Opinion: Matthew Munson- Children’s TV and the odd bit of bickering

The latest journey for Matthew and Bryan

Did you know that there are five dwarf planets in the solar system? And that the word “velociraptor” means “sneaky thief”? I’ve learnt a lot of different facts this week; one of Bryan’s favourite screen-time activities is watching fact shows, which gives us a lot of new snippets of information … several times an hour. His other favourite screen time activity is watching the Simpsons, so it all balances out.

We’re surviving our lockdown as best we can, with daily exercise to a government-approved limit and going through three timetables for home schooling before just relaxing and spending time together as a family.

I am constantly amazed at kids’ programmes on TV these days; Bryan is amazed by the number that were on TV when I was a child but have received updates since. He struggles to believe that Thunderbirds used to have strings as a central component and is more incensed that Parker – the chauffeur – doesn’t appear in the credits. I’m rather cross too, if I’m honest; the support staff are getting short-changed.

It’s possible that I’m going mildly stir-crazy.

We do get fresh air every day. Bryan and I live a five minute walk from a park, which is virtually deserted right now, and we have been there every day to enjoy some exercise. I suspect Bryan is bored of me repeating, “Bryan, are you watching your distance?” He even pointed out how close I was to him when I was reading him a bedtime story the other night, but I take that as a sign the message is sinking in. Wouldn’t it be nice if the message didn’t need to sink in for very much longer?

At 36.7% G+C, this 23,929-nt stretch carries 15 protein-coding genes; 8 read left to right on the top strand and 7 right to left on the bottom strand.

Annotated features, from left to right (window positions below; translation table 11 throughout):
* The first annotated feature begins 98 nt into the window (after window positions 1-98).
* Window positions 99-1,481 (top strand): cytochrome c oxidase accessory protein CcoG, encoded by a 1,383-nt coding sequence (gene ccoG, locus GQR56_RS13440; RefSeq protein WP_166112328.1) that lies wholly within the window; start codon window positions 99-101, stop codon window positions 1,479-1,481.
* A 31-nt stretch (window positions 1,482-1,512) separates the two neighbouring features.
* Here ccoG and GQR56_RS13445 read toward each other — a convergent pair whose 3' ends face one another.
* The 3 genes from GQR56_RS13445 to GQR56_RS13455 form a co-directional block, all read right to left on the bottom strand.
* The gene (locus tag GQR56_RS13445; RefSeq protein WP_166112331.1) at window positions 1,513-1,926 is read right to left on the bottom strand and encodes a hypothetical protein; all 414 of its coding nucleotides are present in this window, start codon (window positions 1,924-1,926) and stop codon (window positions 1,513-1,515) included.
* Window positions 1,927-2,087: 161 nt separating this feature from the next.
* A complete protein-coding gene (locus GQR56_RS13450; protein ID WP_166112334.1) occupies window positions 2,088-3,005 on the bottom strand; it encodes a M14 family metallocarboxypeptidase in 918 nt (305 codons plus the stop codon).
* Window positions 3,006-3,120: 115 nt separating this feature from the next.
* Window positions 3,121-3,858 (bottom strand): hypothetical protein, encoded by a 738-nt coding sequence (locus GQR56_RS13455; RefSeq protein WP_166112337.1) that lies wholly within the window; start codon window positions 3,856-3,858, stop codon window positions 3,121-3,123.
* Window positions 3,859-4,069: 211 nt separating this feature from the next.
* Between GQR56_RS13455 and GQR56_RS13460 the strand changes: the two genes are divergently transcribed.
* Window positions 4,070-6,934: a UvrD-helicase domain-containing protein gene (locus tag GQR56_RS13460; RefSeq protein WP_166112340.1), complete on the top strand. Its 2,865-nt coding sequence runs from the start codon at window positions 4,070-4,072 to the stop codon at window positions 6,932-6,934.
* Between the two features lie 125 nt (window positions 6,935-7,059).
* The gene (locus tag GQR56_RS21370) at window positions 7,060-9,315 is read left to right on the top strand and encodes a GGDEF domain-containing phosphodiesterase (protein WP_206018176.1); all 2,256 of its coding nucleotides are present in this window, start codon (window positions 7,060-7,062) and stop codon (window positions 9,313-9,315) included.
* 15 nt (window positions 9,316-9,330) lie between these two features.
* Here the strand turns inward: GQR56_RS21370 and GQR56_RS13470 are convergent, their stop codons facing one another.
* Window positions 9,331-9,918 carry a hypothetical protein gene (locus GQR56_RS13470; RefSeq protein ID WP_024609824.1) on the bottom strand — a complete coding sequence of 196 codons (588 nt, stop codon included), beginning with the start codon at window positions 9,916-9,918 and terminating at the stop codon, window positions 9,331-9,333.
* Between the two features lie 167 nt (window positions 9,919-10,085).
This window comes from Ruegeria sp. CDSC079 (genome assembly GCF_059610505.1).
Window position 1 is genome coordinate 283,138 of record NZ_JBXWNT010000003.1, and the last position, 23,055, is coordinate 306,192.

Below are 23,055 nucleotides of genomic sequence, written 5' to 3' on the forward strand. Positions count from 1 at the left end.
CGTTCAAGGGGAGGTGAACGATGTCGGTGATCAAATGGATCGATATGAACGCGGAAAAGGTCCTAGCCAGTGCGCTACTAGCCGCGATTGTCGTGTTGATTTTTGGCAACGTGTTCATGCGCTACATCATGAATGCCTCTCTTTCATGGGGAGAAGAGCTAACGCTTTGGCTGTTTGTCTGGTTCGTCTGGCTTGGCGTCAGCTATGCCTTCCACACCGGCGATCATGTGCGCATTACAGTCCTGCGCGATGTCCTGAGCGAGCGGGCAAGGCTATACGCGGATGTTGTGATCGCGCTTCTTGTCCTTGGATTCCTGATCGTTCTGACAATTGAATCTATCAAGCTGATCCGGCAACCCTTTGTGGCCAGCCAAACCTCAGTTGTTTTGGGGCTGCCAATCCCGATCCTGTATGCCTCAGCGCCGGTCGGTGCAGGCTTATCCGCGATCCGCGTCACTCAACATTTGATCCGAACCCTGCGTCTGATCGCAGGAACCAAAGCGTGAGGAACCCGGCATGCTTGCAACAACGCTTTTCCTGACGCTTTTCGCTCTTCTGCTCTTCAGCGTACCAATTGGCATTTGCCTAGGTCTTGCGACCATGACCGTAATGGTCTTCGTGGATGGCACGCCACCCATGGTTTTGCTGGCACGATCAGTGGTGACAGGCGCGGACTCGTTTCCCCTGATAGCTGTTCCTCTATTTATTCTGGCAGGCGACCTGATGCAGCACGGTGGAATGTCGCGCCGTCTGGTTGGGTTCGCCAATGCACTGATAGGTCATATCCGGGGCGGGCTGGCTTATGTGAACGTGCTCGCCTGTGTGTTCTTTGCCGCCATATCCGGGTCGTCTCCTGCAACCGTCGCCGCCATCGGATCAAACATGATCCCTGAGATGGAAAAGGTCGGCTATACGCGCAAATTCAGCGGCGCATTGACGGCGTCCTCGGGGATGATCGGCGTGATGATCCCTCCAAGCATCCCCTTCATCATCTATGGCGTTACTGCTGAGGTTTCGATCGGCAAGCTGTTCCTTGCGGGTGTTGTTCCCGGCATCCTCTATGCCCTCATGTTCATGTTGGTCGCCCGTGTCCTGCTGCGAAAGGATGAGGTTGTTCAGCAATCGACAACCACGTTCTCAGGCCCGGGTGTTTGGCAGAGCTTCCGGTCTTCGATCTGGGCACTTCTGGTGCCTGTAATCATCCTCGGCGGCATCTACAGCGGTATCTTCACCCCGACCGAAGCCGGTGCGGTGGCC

I’ve learnt how to juggle my work hours a lot more creatively too, and prioritising what’s most important. I have to accept that some things need to be done later; I like to try and juggle three things at once usually, including a book, a short story, and noting down ideas for my column. I can still do work in my head, but my son needs my attention more immediately. I’m working hard to teach him both an inner resilience, so that he can guide himself, but also to rely on me as a supportive, loving father – a very fine balancing act which doesn’t always go quite to plan.

I have occasionally been known to become a tad grumpy, and I can’t always help myself, but when two people are living together in close quarters, then it’s entirely normal that this is going to happen. We have to continue learning each others’ little ways, and I have to remember to be patient when dealing with the reactions of a little boy who I haven’t parented since birth.

Like I said, life has been very interesting in Casa de Munson this week. But I have enjoyed the time with my son, even when we’ve bickered like starlings for a moment – because, in a weird way, it shows that we have accepted each other into our lives as any other family unit. Yes, we irritate each other from time to time – even I am willing to concede that I’m not entirely perfect every moment of the day, as much as that admission drains me of my life-force – but we’re family. I write this on Saturday evening after he’s had exercise, a little bit of a late night with a film and popcorn, and some time star gazing; maybe he’ll have a lie-in on Sunday morning? Fat chance.